Cotten Picking GOOD
She taught herself to play guitar when she was 12 years old, a guitar she had earned with wages of 75 cents a month cleaning a white woman’s home in Chapel Hill, North Carolina; when she had been working for the better part of a year she got a raise—to a dollar a month.
She sent the money home to her mother who asked her what she wanted for her birthday; “a guitar, mama,” she replied; so her mother went to the music store in town and found the guitar her daughter had her eye on all that time. The storeowner sold it to her for $3.75, and she went home and started practicing all day and well into the evening, “much to my mother’s sorrow,” she would later say.
She wrote her first song that same year; you might have heard it; you might even have played it. It’s called Freight Train, and the young girl’s name was Elizabeth Cotten (January 5, 1895 – June 29, 1987). She invented her own way of playing guitar, because she was left-handed and it was strung for a right-handed player. She turned it upside down and started using her thumb to play the treble strings and her fingers to play the bass, reversing the usual method of finger picking.
It therefore came to be known as Cotten picking. It’s the first song I learned to play in finger-style guitar. The tune is so natural, so simple and so logical, it’s almost as if it was made for the express purpose of teaching someone how to fingerpick:
Freight train, freight train run so fast
Freight train, freight train run right past
Please don’t tell which train I’m on
So they won’t know which route I’ve gone.
When finger-style guitarist Jill Fenimore heard those lyrics for the first time she wondered if they might have been referring to the concerns of a runaway slave—almost like an Underground Railroad song rather than a modern train song. Her question makes sense of the song in a way I’ve never heard, one that frames it in a historical context that gives it extra poignancy and drama.
The story of how Elizabeth Cotten came to the attention of the public is one of the Ur-stories or creation myths of modern folk music. When she was 16 Elizabeth Cotten started working for another white family in upstate New York—Ruth Crawford Seeger, the second wife of Charles Seeger—Pete Seeger’s father. Ruth Crawford Seeger was the mother of Pete’s half brother and half sister—Mike and Peggy Seeger. She wasn’t there to play guitar, which nobody knew she could, but to do domestic work. One afternoon when her chores were done she got tempted by all the instruments hanging on the walls of their home, and pulled down a guitar and snuck it into the kitchen. She started playing her song, Freight Train, when Mike and Peggy arrived home from school. Drawn to the unusually melodic finger picking patterns coming from their kitchen they crouched near the door to overhear.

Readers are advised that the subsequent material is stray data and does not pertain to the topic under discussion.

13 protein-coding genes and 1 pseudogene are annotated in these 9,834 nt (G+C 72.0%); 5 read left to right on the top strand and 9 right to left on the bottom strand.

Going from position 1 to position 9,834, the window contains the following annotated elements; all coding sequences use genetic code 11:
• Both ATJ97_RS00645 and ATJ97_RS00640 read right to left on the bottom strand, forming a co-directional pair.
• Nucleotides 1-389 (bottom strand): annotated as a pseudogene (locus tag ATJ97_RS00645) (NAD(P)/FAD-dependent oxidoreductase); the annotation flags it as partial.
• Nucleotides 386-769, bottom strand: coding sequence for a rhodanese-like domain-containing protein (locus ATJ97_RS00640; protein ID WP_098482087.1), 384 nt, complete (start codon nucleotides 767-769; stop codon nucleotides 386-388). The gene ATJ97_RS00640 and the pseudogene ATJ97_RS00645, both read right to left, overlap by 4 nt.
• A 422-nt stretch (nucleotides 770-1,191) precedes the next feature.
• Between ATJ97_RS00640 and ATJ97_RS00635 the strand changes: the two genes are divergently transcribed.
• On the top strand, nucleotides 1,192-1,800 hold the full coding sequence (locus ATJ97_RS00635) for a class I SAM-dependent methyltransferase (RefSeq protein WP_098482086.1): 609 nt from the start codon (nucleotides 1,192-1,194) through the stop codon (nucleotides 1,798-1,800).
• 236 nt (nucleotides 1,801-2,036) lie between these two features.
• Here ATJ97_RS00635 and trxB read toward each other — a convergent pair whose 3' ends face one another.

Suddenly Elizabeth realized she had been found out, and someone was listening to her play. Immediately fearful for her job she put down the guitar and apologized to Mike and Peggy for wasting time and assured them she would get back to work.
“Nothing doing,” they replied; “we want to hear what you were playing; where did that song come from?” “I made it up a few years ago,” replied Elizabeth, “listening to the freight train running by my window.”
“Please play it again,” insisted Mike and Peggy; and this time they watched as well as listened, and what they saw was more unbelievable than what they heard: their young housekeeper was playing the guitar upside down, with her left thumb picking the intricate patterns on the treble strings and her index and middle fingers playing the alternating bass notes—all with her left hand, while her right hand made the chords upside down on the neck.
“Why are you playing the guitar backwards and upside down?” they wondered. “I’m left-handed,” replied Elizabeth; “I didn’t know how else to play it. That’s just the way I picked it up.”
Mike and Peggy looked at each other in disbelief; it was hard enough to play the guitar the normal way; what Elizabeth was doing astonished them, and inspired their new name for how she figured out her unique style of guitar playing: Cotten picking. When she invented it there were no “left-handed guitars,” adapted to her needs; so she reversed everything she needed to do and played brilliantly in spite of it. Indeed, perhaps because of it.
This I know because I too am left-handed, and when I first picked up a guitar to start playing it I naturally held it the same way Elizabeth Cotten held it, and blithely and ignorantly started strumming away. However, unlike Elizabeth Cotten I had a guitar teacher in front of me—a very good guitar teacher too—who was appalled at what he saw me doing. So Ernie Lieberman, who would later play with the Limelighters and Gateway Singers, insisted that I play right-handed, like everyone else or, he assured me, I would never be able to develop as a musician,
What did I know? I was twelve years old, the same age as Elizabeth when she had started, so I listened to my guitar teacher, and succeeded in becoming a very respectable if mediocre guitarist.
At the same time my teachers at school did their best to convert me into writing with my right hand as well, and succeeded in making my penmanship a thing of disfigured, mangled pen strokes, the envy of any medical doctor who has ever filled out an unreadable prescription.